Monday, May 7, 2012

Another Executive Order, another dent in American sovereignty

At a White House strategy meeting last fall, President Obama interrupted the meeting to declare that the administration needed to use the power of the executive order more aggressively to govern in the face of "Congressional obstructionism." Well, he sure is putting his money where his mouth is when he says he'll find ways to go around Congress to get things his way.

He recently had his team draft a new executive order called “Promoting International Regulatory Cooperation”, ostensibly to allow US companies that do business overseas to grow their operations with fewer obstacles. In essence, the order, which was issued on May 1, establishes a policy panel to increase international regulatory cooperation. In other words, the policy panel is charged with the task of reviewing any US trade regulations it doesn't like and changing them to be more in line with the laws in foreign countries.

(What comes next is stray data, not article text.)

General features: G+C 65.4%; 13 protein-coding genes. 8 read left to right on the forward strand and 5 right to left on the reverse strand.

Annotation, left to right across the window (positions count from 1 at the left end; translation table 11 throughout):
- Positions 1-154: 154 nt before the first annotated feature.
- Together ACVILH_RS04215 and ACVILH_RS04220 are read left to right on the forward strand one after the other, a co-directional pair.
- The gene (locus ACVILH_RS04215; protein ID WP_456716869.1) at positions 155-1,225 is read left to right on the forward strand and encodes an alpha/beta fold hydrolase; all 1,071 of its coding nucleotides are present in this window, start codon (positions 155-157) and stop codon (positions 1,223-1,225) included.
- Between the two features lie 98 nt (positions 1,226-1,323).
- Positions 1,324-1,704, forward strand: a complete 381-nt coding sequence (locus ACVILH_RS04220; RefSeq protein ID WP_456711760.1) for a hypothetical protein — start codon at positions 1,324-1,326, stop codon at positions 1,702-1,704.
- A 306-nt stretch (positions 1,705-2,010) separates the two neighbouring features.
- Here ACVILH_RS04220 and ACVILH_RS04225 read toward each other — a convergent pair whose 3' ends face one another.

International regulatory actions - such as trade agreements - usually go through negotiation with trading partners at the diplomatic level, which is then presented in a treaty to Congress for review and passage.

The “Promoting International Regulatory Cooperation” executive order completely rejects the normal process we customarily engage in for passing international regulations - and does so without thorough review as to what its implications may be for our country. Instead foreign laws are given more weight. And once again Congress is left out of a decision that affects our country while the public gets no chance to voice its support or opposition.

While Obama is certainly not the only US president to use the Executive Order, when such a directive allows American law to take a backseat to foreign laws, it becomes a matter of sovereignty. Regardless of which president allows such things, it's not good for America.

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